This is a problem in the Black community, as well, though the class, color, and body restrictions are slightly different than in the white community. However, there is still so much absorption of the white beauty ideal and the white feminine ideal, even among Black women. It's been remixed and refit to reflect the more of the African American aesthetic, but it is not removed... I remember going to a sleep over and apparently plenty of the girl had gas, we had all had barbecue food earlier so yeah beans, you've all been there. So the girls, the other girls, the thinner, lighter-skinned, looser-curled, socially-accepted-as-adorable girls, fart and laugh at each other and think it's so funny. They have none of the fear that I have, that if I joined in, people (they) would look at me with reproach and disgust. And they never wonder why it is they are allowed to talk about their bodies and their bodily functions and I am not. Not without losing all desirability and any credibility as a “lady”. They burp the alphabet in front of their boyfriends and everyone think "Oh she's so down to earth and approachable, a cute girl who’s not stuck up at all!" I accidentally burp as quietly as possible with my mouth closed and my hand covering my mouth and politely say excuse afterward and... People’s faces change, they sneer, they're distant, they don’t look me in the eye and I can’t help but think they’re wondering why I was even allowed to be at this party or in this group. They express the fact that they are horny and the reaction is “Wow, a cute girl who is open and accepting of herself as a sexual being; that’s so awesome!” I express the same sentiment and—even though I’m the one with the least sexual experience— the looks of disgust return. Anything that strayed from the hyper-feminine behavior expected of me sent me from being the slightly invisible, supportive friend to the scary fat black sex monster; a succubus ugly, utterly undesirable, and frighteningly insatiable. But on the other hand, the rest of the world is telling me that I had better not strive too hard for that which is impossible, to be seen as feminine and womanly and attractive or I would become the butt of the joke, only worth noticing to note her failure at being woman. I hold no bitterness (I try to hold no bitterness) but these are my personal experiences, and many other black girls and women can corroborate them with similar experience.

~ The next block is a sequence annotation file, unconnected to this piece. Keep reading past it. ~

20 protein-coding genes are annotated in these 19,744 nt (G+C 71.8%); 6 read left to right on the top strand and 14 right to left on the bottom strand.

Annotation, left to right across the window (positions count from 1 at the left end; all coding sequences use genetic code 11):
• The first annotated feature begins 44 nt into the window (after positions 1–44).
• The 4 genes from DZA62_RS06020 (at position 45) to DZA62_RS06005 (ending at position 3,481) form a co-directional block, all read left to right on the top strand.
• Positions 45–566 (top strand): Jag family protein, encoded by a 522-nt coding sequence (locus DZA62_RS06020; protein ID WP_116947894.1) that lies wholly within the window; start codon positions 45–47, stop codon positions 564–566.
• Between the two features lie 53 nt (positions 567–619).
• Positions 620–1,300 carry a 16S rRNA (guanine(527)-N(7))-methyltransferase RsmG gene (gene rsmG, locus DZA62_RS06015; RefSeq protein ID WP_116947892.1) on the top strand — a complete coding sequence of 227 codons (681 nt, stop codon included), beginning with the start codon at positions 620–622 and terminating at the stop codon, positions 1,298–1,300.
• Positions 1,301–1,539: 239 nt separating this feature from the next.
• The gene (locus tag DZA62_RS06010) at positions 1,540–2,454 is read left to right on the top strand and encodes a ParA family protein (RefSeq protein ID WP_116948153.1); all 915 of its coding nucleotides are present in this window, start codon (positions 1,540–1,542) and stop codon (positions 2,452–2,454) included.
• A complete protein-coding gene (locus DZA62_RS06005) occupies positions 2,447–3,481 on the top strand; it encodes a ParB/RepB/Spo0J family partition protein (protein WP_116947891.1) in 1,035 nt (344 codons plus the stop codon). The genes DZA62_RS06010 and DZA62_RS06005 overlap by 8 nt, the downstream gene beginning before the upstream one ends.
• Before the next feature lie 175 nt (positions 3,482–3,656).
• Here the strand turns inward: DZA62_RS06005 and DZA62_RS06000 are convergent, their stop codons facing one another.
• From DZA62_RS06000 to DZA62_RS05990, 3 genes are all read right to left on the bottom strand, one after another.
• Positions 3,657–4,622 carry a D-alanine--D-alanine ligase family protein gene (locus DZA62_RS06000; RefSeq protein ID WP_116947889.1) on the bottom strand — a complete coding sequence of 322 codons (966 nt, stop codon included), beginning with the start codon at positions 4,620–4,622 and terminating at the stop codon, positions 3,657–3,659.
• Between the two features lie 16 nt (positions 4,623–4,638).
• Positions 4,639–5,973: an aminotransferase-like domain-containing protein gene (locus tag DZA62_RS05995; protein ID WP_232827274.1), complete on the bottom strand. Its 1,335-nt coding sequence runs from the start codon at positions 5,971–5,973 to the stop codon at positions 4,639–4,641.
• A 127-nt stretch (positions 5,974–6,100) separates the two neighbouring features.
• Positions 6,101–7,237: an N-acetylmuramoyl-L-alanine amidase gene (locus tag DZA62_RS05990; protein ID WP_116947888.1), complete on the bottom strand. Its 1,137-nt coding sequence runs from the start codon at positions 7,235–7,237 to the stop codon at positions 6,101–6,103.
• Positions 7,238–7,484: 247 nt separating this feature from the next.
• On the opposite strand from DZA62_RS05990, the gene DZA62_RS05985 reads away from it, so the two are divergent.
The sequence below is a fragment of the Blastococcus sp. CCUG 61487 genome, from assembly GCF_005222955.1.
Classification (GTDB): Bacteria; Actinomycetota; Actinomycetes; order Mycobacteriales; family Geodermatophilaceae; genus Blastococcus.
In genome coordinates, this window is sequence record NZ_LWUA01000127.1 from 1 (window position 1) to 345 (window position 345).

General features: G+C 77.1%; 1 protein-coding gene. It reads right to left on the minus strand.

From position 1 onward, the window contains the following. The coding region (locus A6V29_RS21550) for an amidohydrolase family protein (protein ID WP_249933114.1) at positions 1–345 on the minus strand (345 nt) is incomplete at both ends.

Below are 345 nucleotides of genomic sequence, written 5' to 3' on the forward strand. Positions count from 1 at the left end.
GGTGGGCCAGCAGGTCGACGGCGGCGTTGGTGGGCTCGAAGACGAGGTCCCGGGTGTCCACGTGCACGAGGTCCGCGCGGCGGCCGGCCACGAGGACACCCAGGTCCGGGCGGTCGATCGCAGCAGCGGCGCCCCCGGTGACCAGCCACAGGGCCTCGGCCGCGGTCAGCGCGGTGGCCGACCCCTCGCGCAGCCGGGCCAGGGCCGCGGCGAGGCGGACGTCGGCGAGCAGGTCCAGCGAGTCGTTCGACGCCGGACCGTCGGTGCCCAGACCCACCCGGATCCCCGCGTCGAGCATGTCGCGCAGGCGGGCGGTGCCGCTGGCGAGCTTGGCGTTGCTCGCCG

What the MPDG critics seem not to understand is that it is just as radical for a poor woman and/or fat woman and/or woman of color to declare herself a girl, as always having been a girl, as deserving of girlhood and the protections and value that come along with that, as anyone else. They don’t understand that it’s radical for a woman to say that the things she does because she is poor (knitting, gardening, sewing, biking, drink cheap beer,  whatever) have just as much, IF NOT MORE, value when she does them than when someone does so because it's trendy and in. That the embracing of the manic pixie dream girl role/aesthetic is not to reinforce oppressive gender roles but to be human.

Yes. It's true. Sometimes, I can be impossibly adorable. And *sorry, not sorry* everyone should recognize it.